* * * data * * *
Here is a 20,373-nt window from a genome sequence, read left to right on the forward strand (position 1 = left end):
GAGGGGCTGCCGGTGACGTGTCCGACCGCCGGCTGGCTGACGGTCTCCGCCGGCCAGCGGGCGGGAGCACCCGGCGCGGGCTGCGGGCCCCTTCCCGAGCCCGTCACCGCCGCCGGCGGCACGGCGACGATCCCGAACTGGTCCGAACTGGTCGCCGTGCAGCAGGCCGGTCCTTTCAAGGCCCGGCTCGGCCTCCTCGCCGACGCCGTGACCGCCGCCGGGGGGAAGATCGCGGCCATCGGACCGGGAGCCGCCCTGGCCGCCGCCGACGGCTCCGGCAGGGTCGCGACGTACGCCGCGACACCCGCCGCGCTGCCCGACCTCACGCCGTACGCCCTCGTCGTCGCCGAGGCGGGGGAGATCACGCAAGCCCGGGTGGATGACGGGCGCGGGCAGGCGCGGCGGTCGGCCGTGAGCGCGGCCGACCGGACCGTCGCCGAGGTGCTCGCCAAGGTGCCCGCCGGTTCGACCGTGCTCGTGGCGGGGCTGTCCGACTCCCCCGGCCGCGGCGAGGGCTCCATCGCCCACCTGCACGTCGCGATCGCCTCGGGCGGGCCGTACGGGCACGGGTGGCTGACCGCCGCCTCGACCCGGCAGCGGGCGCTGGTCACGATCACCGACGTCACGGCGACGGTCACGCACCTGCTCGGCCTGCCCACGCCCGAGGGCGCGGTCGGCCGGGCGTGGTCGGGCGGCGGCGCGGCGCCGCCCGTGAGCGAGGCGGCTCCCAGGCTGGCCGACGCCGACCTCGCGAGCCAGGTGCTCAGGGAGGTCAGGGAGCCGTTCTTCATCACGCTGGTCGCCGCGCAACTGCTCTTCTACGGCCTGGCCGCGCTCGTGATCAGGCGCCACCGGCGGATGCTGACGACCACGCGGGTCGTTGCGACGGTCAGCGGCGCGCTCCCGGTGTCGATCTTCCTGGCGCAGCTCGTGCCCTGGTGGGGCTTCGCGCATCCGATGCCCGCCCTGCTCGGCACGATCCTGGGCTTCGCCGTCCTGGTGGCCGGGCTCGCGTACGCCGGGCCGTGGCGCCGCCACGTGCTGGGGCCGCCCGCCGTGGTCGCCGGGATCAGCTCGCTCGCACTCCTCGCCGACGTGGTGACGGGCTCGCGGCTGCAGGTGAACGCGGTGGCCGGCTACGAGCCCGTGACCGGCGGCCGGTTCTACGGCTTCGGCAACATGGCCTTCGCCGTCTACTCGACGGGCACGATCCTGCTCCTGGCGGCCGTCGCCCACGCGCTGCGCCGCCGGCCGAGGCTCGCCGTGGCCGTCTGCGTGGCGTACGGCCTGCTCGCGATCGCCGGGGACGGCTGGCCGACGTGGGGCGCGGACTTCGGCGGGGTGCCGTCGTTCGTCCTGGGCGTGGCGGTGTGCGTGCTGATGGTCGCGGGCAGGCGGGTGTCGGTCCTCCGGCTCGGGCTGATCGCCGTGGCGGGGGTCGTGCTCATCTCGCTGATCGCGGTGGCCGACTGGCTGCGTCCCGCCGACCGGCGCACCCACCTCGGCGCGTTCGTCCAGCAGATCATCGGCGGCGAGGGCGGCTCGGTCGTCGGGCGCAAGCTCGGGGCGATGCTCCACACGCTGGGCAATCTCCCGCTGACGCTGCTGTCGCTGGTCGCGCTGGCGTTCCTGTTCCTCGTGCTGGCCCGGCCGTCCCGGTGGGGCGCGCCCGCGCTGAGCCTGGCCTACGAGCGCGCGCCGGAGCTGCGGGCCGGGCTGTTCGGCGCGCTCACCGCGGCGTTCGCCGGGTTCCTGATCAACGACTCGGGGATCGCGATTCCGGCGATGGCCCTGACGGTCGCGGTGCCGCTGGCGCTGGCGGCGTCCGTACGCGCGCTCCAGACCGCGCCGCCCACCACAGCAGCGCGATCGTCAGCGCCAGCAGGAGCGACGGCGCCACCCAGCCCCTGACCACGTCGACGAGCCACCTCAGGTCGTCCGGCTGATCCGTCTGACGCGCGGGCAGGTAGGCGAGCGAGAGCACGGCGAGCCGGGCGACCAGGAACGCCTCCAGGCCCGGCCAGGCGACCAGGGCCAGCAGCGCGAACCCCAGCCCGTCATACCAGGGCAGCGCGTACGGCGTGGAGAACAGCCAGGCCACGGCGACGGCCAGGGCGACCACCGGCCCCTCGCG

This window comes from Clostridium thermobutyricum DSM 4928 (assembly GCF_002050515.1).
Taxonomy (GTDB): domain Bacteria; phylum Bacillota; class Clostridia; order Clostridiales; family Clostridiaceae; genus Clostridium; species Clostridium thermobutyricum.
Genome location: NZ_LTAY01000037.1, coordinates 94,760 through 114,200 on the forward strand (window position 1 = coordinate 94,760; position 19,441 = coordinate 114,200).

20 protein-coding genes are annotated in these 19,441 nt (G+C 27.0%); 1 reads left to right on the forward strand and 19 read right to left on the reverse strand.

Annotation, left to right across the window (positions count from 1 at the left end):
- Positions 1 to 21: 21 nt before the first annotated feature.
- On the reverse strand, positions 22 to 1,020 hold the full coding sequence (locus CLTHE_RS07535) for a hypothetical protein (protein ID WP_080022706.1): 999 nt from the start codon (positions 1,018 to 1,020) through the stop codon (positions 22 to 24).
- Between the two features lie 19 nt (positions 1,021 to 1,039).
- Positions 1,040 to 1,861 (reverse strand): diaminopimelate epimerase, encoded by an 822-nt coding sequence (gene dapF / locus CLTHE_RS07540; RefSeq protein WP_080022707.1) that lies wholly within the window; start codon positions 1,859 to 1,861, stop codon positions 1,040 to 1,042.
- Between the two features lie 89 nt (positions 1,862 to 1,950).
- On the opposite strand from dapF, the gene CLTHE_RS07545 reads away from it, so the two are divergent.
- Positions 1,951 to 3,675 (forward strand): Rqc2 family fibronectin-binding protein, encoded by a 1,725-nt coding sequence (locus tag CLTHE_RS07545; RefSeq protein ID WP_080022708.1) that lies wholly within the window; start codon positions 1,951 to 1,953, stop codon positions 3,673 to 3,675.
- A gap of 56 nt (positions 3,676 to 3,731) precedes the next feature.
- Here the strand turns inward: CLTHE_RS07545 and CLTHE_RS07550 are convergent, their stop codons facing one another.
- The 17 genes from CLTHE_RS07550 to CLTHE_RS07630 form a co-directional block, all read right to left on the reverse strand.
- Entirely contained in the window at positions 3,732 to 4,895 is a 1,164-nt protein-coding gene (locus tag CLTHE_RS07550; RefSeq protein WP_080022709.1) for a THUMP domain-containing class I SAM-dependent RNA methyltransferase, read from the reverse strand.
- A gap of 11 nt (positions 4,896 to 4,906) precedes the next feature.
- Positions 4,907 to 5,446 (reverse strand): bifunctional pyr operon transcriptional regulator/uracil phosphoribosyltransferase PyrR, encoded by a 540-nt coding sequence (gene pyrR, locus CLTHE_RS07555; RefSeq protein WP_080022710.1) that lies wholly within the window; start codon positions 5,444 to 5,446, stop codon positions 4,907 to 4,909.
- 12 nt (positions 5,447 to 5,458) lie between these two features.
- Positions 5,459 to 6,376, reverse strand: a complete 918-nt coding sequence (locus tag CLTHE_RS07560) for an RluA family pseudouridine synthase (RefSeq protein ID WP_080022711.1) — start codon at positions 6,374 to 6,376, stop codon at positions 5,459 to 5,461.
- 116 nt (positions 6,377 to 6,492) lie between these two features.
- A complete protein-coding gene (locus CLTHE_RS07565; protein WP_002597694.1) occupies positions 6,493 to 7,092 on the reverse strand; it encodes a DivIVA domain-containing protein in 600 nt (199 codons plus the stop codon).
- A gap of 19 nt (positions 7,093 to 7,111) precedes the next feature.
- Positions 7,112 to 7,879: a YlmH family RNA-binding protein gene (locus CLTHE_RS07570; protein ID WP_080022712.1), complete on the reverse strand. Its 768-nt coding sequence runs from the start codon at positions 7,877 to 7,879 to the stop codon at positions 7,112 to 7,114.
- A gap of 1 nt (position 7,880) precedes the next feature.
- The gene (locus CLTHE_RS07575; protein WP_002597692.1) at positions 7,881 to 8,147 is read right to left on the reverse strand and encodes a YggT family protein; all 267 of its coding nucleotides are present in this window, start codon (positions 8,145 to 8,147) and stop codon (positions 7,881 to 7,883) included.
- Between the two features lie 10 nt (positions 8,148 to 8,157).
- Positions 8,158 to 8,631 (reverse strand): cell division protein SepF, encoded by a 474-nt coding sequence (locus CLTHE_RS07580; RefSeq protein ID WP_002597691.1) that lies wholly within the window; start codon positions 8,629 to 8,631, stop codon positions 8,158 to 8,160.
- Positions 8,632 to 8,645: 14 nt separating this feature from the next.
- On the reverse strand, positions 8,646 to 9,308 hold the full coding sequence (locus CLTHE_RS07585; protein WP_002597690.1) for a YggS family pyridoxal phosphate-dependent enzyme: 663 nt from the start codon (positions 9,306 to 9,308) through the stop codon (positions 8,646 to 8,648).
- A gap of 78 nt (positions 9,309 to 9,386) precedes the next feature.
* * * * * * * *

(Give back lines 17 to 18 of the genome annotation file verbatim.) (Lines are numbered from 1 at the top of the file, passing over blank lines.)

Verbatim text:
- The 17 genes from CLTHE_RS07550 to CLTHE_RS07630 form a co-directional block, all read right to left on the reverse strand.
- Entirely contained in the window at positions 3,732 to 4,895 is a 1,164-nt protein-coding gene (locus tag CLTHE_RS07550; RefSeq protein WP_080022709.1) for a THUMP domain-containing class I SAM-dependent RNA methyltransferase, read from the reverse strand.